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The Best Over-the-counter Anti-inflammatory Drugs for Joint Pain

Anti-inflammatory Drugs
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Though joint pain, which also goes by the name arthritis. Arthritis is the inflammation or swelling of a joint or more than one joint. The severity of the condition varies from individual to individual, as does the pain. It can be from a dull, aching throb or a sharp, excruciating pain. 

People use many different types of over-the-counter (OTC) medicines to treat their joint pain. Let’s look at some over the counter anti inflammatory drugs that can help you with joint pain.

Best OTC To Use for Joint Pain

Let’s delve into them to find out which is the best anti-inflammatory drug for you.

  • Aspirin

Aspirin (its medical name is acetylsalicylic acid) comes under the classification of a family of related drugs called salicylates. Aspirin treats mild fever and is able to relieve low to moderate pain. 

Side Effects of Aspirin

Every medicine, when ingested by a person, can have side effects based on the individual’s health and other health conditions or problems that they may have. Heartburn, nausea, stomach pain, indigestion, and vomiting are common side effects of aspirin. Prolonged use of aspirin can also cause constant stomach aches or irritation, which can lead to the development of ulcers, and in severe cases bleeding in the stomach. You can reduce the gastric side effects by taking the medication with milk or some food. 

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Other possible reactions to taking aspirin may be:

  • Allergic reactions include swelling of facial features, hives, wheezing, asthma, etc.
  • Excessive bleeding and bruising
  • Loud ringing in the ears 
  • Slight deafness

In case of any of these symptoms, you should stop taking your medicine and contact your doctor immediately. It is also better not to take any other medicine during this time unless your doctor recommends it. 

When Should You Avoid Taking Aspirin?

If you are aware that you are allergic to it, then it is a definite no. You should also avoid using aspirin under certain circumstances like:

  • Having stomach ulcers, since the aspirin will likely make them worse
  • Have issues of bleeding like thrombocytopenia
  • Are scheduled for having surgery
  • Acetaminophen

Acetaminophen (its medical name is Tylenol). It operates similarly to aspirin and works towards treating fever and pain on a relatively moderate scale. 

Acetaminophen Side Effects

The medication tends to have fewer side effects if consumed with proper instruction and care. But even then, you have to bear something in addition. Especially when you take more than what you were recommended, things can go south. And taking it with alcohol puts you at risk of liver damage and even failure. 

Acetaminophen is a highly potent drug, so take care as not to mix up the dosage of the medication since the mistake can prove fatal. Consult in advance with your doctor whether you can or should take acetaminophen and, if so, how much.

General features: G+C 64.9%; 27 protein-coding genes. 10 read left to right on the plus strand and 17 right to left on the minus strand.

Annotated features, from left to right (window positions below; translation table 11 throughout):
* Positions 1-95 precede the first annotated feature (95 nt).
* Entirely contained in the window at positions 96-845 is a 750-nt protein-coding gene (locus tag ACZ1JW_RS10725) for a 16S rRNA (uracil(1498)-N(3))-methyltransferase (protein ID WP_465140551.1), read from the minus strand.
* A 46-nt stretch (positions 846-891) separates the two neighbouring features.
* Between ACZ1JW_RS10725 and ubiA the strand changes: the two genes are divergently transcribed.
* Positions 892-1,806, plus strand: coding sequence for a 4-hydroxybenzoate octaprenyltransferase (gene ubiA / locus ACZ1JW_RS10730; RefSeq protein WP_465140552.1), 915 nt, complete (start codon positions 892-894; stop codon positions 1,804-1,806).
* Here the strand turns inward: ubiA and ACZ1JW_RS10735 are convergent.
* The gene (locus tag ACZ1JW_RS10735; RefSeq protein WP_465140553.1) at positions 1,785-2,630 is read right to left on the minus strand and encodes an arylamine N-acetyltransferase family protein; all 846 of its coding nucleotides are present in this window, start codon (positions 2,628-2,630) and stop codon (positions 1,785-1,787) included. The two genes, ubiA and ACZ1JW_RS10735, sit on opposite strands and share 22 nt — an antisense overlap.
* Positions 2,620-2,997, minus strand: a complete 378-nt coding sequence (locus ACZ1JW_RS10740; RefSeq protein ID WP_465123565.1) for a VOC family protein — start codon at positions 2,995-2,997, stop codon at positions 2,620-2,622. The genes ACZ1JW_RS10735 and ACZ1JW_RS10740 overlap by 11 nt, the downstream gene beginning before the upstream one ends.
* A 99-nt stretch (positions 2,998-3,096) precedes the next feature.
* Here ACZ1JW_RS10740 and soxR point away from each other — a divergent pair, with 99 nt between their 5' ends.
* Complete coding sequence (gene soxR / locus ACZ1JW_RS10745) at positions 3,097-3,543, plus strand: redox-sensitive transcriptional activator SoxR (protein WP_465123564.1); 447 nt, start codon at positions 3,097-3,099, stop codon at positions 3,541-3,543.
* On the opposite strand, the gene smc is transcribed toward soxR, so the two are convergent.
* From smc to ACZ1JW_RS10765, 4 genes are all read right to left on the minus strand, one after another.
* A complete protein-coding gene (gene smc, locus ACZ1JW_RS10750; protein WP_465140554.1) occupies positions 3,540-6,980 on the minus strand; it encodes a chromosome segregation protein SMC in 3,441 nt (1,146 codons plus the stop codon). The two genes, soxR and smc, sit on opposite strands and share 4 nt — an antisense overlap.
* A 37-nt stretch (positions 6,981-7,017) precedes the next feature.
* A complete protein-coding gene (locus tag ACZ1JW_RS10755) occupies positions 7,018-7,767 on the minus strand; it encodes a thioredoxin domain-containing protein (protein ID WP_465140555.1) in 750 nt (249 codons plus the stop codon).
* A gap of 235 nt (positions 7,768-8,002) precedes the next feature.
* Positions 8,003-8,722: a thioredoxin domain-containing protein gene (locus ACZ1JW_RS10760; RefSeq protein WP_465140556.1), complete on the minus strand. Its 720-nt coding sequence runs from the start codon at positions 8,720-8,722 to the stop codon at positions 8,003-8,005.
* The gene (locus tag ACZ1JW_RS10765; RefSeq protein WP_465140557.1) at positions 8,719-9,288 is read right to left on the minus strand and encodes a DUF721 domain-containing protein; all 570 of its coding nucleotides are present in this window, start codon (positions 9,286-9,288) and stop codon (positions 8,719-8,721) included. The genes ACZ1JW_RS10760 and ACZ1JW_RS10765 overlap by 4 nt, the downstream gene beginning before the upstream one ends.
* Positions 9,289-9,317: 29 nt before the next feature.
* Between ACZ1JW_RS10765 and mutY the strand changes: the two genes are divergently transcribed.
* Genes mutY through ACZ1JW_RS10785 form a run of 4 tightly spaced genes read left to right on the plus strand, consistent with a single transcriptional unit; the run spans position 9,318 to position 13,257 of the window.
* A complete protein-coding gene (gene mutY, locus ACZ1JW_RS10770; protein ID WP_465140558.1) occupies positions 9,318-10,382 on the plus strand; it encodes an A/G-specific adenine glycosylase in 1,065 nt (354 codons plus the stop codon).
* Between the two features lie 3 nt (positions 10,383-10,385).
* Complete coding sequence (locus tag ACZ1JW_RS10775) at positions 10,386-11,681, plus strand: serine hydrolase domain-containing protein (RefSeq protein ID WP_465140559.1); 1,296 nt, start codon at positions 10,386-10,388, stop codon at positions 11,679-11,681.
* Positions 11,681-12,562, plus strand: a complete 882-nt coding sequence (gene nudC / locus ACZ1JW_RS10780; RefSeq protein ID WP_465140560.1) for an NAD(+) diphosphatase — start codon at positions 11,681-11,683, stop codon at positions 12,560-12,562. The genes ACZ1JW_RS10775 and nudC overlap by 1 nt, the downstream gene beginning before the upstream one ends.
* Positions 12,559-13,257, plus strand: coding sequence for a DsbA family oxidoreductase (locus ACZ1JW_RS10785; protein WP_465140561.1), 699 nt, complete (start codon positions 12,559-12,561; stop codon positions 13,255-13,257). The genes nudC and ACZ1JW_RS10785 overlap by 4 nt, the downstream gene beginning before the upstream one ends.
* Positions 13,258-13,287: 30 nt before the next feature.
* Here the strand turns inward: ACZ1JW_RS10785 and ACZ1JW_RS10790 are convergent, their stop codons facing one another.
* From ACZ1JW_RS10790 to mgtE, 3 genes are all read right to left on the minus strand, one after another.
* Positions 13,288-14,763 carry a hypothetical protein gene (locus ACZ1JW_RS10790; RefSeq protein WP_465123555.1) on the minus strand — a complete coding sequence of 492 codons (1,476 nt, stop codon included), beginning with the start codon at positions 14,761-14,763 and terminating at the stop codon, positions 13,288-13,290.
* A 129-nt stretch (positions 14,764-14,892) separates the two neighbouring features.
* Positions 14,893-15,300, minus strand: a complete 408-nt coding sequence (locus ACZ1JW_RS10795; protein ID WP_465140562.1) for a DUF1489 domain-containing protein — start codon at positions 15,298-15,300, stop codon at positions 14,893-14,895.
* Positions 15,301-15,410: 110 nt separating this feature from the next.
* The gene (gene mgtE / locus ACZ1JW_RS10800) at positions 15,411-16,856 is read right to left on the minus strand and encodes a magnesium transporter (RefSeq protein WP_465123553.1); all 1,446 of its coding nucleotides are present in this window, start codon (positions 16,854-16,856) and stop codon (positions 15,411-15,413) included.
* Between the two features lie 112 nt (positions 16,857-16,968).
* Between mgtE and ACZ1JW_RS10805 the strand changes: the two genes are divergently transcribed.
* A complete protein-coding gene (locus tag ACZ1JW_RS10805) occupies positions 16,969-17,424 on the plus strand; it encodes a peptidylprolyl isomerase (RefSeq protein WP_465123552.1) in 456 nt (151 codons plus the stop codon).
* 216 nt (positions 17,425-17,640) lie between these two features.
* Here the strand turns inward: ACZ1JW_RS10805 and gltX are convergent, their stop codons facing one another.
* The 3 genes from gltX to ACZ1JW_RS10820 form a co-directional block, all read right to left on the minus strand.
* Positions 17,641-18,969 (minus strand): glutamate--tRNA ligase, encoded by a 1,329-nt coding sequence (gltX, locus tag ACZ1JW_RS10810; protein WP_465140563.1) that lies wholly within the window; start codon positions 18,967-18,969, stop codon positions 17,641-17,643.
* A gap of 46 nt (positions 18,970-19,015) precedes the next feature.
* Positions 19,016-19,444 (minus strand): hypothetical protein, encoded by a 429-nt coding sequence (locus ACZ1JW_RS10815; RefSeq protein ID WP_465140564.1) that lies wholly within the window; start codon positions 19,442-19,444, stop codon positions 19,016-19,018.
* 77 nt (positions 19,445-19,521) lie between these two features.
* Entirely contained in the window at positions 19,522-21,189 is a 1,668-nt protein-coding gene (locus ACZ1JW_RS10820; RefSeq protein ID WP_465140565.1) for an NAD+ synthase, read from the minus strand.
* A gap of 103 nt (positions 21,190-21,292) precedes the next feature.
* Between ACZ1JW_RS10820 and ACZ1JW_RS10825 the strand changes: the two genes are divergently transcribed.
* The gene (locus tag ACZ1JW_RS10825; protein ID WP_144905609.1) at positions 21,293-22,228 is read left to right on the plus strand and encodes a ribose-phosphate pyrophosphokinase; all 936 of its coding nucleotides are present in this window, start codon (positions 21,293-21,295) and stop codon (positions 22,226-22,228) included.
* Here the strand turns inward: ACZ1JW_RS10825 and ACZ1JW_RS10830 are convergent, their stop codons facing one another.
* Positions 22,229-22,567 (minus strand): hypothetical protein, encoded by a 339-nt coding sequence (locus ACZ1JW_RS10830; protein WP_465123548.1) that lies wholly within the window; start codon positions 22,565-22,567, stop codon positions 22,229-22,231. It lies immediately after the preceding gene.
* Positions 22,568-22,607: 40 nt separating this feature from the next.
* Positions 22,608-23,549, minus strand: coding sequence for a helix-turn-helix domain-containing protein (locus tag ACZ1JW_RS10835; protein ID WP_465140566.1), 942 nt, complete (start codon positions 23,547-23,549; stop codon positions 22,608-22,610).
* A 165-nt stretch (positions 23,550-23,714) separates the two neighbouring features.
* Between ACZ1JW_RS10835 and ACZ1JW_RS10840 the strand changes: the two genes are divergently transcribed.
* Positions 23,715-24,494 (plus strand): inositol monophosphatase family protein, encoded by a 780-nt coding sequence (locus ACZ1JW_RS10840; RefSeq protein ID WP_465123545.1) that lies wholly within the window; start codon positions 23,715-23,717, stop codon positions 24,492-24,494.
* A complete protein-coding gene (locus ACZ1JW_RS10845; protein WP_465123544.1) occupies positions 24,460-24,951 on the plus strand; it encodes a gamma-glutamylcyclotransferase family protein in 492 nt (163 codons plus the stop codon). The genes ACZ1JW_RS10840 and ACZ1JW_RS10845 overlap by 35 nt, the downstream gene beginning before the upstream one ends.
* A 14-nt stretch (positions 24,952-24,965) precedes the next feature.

• Nonsteroidal Anti-Inflammatory Drugs (NSAIDs)

NSAIDS are the most effective when it comes to anti-inflammatory OTC drugs. They are able to relieve pain that stems from arthritis, as well as reduce the stiffness and swelling that flares up. Additionally, you can also use them to cater to systemic inflammation

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These medications work in a similar pattern as the other two. There are a plethora of NSAIDS, but they all require a prescription. As of now, there are currently two NSAIDS that come under OTP: 

  • Ibuprofen (Advil, Motrin IB)
  • Naproxen sodium (Aleve)

Side Effects

As they are potent drugs, they raise the risk of a heart attack or a stroke, especially if they are taken in high doses for an extended period. Other risks include indigestion, heartburn, diarrhea, abdominal cramps, vomiting, and nausea. These are pretty similar to that aspirin. And like aspirin, the side effects are somewhat dulled when taken with food or some beverage. No alcohol; avoid drinking alcohol with your medication. 

Other side effects may include:

  • Dizziness and drowsiness
  • swelling of feet
  • stomach ulcers or bleeding within the stomach
  • headache

When to Avoid NSAIDs

If you find yourselves allergic to this drug, don’t take it. Even if you are in pain, the side effects you will have will be far worse. Family history of hypertension or heart disease, liver cirrhosis, asthma, thin blood, gastric problems, etc. You are recommended not to take any NSAIDS unless your doctor or personal healthcare consultant allows it. This also merits if you are pregnant, especially if you are in your third trimester. 

The Way Forward

We are well aware that joint pain can be a frustrating and challenging condition to manage. Still, several effective OTC anti-inflammatory drugs can help to alleviate symptoms and improve mobility. In case of adverse reactions, talk to your doctor if you’re taking ibuprofen, naproxen, acetaminophen, aspirin, or a topical cream or gel. You can manage joint pain and maintain a high quality of life with the right treatment plan and lifestyle changes.

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Now that you know the basics of joint pain medicine, be careful with what you pick, and remember to consult your doctor first!